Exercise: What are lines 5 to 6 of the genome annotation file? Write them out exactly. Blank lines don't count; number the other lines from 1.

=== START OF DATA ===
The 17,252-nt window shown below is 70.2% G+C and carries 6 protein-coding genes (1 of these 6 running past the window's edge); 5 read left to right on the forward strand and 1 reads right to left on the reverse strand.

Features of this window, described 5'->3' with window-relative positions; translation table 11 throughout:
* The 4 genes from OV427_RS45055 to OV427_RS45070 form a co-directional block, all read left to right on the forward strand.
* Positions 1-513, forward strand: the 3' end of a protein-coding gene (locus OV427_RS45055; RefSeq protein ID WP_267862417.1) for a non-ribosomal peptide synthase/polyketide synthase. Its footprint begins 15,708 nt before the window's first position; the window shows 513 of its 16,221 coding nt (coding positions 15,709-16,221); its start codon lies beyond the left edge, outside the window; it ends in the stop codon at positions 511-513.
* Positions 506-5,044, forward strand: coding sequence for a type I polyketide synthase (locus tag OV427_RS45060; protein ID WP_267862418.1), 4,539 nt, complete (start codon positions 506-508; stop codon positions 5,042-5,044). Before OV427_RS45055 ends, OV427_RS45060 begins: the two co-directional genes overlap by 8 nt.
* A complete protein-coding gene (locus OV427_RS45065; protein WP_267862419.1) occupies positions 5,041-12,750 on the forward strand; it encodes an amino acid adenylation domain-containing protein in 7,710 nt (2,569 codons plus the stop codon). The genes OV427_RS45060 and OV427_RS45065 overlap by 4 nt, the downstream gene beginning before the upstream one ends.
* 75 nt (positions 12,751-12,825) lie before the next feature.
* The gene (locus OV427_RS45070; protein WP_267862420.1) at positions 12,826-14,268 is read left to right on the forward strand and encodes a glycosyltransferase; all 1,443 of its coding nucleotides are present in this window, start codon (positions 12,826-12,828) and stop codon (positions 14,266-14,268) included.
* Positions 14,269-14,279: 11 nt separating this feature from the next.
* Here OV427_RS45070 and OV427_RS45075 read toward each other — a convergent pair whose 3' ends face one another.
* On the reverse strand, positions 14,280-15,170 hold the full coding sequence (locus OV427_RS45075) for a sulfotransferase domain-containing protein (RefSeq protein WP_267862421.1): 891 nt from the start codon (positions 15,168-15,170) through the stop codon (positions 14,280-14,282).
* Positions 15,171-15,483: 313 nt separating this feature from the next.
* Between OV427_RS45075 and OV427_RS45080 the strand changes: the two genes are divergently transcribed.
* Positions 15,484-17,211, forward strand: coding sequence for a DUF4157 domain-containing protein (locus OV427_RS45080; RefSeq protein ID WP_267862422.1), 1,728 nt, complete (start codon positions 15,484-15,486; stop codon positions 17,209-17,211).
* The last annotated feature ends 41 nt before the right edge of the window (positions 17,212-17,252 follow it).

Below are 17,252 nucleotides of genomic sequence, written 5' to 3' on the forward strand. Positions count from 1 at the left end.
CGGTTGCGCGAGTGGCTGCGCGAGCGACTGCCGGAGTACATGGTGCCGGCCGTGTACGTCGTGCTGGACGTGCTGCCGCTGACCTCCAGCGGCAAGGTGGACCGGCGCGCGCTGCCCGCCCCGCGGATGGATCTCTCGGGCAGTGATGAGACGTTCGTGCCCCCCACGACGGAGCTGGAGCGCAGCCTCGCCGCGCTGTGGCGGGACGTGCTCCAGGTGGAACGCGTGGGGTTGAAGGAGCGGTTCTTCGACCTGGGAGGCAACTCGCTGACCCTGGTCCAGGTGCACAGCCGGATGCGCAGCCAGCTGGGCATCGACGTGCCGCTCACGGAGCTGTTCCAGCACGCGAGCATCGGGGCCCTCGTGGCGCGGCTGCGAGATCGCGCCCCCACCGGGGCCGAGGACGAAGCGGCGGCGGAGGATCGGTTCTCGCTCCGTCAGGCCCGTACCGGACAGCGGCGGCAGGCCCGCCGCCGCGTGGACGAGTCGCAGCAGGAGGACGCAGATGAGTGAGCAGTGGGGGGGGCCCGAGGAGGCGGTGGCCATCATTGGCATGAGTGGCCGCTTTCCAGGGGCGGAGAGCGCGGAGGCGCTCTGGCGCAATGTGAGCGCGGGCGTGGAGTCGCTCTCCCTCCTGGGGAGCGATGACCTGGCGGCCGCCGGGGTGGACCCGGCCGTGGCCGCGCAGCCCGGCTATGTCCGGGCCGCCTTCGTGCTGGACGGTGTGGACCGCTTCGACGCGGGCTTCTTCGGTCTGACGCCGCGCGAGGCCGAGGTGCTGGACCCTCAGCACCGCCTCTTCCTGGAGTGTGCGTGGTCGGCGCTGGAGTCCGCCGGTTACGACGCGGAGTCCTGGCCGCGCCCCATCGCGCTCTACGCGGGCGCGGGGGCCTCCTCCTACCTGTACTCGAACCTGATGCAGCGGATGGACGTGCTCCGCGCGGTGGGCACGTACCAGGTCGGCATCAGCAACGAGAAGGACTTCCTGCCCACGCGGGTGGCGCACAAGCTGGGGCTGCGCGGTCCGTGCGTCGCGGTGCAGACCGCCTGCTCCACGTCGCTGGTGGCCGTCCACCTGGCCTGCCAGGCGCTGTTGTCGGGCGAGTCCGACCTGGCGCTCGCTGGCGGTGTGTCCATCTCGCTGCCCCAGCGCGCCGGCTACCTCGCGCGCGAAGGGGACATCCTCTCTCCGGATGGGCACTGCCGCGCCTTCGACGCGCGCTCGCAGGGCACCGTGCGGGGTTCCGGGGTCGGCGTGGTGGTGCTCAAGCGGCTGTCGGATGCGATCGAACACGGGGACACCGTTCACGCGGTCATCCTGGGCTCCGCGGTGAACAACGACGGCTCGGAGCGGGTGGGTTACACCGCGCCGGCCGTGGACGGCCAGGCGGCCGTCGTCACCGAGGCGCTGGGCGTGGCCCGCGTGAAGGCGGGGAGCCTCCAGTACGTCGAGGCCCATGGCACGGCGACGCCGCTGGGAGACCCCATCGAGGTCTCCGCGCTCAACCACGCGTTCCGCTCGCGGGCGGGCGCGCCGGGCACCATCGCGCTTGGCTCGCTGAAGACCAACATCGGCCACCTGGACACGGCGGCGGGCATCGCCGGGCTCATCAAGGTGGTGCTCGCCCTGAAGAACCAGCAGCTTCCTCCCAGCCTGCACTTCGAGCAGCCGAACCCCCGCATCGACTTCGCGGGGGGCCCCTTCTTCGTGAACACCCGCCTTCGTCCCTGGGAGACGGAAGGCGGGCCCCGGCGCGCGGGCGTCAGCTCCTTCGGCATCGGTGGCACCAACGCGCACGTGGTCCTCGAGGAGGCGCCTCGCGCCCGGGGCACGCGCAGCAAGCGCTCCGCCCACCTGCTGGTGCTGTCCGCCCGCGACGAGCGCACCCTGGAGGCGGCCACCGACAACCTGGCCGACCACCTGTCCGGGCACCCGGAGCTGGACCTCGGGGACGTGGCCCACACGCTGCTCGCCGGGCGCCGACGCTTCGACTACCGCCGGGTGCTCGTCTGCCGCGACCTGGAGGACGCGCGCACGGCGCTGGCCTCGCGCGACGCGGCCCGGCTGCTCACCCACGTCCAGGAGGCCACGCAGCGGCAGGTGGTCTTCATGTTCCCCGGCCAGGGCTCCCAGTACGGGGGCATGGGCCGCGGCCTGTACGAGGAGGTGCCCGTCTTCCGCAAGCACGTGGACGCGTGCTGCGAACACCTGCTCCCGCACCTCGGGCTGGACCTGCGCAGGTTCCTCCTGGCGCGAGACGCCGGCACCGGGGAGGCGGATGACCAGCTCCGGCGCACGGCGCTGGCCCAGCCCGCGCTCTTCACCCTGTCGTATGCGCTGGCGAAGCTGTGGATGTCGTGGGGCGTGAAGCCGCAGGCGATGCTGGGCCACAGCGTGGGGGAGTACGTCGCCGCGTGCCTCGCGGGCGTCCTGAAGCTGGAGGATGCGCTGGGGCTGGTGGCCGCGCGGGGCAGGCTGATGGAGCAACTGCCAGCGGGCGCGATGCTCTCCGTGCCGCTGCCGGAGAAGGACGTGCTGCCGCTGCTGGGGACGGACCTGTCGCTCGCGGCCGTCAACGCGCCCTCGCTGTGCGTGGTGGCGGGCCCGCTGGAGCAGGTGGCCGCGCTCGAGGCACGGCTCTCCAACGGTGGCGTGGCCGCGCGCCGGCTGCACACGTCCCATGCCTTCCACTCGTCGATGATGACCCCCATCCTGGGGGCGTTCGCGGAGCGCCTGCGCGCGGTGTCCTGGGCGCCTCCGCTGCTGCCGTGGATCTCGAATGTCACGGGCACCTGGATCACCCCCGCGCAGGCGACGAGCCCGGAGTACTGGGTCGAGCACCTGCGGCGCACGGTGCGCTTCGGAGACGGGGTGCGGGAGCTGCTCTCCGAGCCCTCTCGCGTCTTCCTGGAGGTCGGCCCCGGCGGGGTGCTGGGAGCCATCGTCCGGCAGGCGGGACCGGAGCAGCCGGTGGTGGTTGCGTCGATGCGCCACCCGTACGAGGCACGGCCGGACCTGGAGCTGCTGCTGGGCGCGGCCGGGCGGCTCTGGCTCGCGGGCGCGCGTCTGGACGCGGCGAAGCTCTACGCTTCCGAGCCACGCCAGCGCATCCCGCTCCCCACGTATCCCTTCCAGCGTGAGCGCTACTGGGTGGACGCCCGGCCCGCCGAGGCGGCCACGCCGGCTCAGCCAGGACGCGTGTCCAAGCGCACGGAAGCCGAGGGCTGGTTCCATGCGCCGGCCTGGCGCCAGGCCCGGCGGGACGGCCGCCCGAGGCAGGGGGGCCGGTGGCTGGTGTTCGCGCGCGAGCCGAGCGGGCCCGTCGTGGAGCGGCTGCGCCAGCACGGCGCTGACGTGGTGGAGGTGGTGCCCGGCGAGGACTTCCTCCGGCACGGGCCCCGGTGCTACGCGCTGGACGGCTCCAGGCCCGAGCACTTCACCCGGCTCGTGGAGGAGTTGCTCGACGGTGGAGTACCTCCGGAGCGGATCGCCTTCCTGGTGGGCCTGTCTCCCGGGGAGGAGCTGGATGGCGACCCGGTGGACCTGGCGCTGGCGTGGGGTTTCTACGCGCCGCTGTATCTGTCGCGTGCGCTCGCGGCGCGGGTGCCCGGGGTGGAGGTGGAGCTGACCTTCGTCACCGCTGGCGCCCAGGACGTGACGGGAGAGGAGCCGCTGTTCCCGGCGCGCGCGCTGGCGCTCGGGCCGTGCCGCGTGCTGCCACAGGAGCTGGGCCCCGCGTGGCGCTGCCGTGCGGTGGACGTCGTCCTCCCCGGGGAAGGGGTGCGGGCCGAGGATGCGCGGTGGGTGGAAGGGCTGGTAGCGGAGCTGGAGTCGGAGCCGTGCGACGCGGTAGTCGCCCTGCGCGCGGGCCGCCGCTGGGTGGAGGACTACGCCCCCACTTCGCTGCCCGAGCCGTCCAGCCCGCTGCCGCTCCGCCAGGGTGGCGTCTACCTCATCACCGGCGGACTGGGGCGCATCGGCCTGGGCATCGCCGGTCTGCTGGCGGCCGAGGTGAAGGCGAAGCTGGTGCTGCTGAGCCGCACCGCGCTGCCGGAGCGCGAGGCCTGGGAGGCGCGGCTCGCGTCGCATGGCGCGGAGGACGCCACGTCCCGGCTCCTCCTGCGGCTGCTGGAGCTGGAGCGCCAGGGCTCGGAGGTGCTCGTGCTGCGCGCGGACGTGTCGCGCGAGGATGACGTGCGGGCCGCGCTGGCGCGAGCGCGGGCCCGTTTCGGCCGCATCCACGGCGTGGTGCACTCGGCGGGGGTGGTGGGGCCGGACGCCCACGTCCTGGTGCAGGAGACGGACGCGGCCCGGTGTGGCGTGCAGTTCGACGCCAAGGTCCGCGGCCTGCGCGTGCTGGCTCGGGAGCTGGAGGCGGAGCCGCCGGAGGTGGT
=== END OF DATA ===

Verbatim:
* Positions 506-5,044, forward strand: coding sequence for a type I polyketide synthase (locus tag OV427_RS45060; protein ID WP_267862418.1), 4,539 nt, complete (start codon positions 506-508; stop codon positions 5,042-5,044). Before OV427_RS45055 ends, OV427_RS45060 begins: the two co-directional genes overlap by 8 nt.
* A complete protein-coding gene (locus OV427_RS45065; protein WP_267862419.1) occupies positions 5,041-12,750 on the forward strand; it encodes an amino acid adenylation domain-containing protein in 7,710 nt (2,569 codons plus the stop codon). The genes OV427_RS45060 and OV427_RS45065 overlap by 4 nt, the downstream gene beginning before the upstream one ends.